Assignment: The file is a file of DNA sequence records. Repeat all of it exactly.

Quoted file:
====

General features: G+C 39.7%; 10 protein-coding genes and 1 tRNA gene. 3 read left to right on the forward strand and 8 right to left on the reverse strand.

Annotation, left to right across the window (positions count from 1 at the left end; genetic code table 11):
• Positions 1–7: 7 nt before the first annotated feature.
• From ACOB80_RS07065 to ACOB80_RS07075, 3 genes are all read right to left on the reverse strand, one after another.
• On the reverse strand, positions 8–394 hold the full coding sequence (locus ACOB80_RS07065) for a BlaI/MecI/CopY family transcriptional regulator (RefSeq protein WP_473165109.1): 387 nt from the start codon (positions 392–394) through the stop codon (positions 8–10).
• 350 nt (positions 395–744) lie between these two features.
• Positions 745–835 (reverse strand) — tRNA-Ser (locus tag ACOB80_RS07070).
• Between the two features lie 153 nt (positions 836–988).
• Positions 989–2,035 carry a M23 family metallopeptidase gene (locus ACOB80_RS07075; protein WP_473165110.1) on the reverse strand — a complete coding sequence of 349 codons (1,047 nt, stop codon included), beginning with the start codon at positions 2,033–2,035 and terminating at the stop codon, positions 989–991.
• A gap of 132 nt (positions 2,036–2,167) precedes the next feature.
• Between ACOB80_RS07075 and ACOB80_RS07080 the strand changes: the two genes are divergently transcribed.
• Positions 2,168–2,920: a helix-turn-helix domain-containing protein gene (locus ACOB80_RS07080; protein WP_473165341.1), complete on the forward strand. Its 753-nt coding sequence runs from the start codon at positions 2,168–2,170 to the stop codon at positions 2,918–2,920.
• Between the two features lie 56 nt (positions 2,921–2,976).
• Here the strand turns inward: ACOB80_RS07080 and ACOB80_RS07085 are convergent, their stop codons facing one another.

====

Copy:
General features: G+C 39.7%; 10 protein-coding genes and 1 tRNA gene. 3 read left to right on the forward strand and 8 right to left on the reverse strand.

Annotation, left to right across the window (positions count from 1 at the left end; genetic code table 11):
• Positions 1–7: 7 nt before the first annotated feature.
• From ACOB80_RS07065 to ACOB80_RS07075, 3 genes are all read right to left on the reverse strand, one after another.
• On the reverse strand, positions 8–394 hold the full coding sequence (locus ACOB80_RS07065) for a BlaI/MecI/CopY family transcriptional regulator (RefSeq protein WP_473165109.1): 387 nt from the start codon (positions 392–394) through the stop codon (positions 8–10).
• 350 nt (positions 395–744) lie between these two features.
• Positions 745–835 (reverse strand) — tRNA-Ser (locus tag ACOB80_RS07070).
• Between the two features lie 153 nt (positions 836–988).
• Positions 989–2,035 carry a M23 family metallopeptidase gene (locus ACOB80_RS07075; protein WP_473165110.1) on the reverse strand — a complete coding sequence of 349 codons (1,047 nt, stop codon included), beginning with the start codon at positions 2,033–2,035 and terminating at the stop codon, positions 989–991.
• A gap of 132 nt (positions 2,036–2,167) precedes the next feature.
• Between ACOB80_RS07075 and ACOB80_RS07080 the strand changes: the two genes are divergently transcribed.
• Positions 2,168–2,920: a helix-turn-helix domain-containing protein gene (locus ACOB80_RS07080; protein WP_473165341.1), complete on the forward strand. Its 753-nt coding sequence runs from the start codon at positions 2,168–2,170 to the stop codon at positions 2,918–2,920.
• Between the two features lie 56 nt (positions 2,921–2,976).
• Here the strand turns inward: ACOB80_RS07080 and ACOB80_RS07085 are convergent, their stop codons facing one another.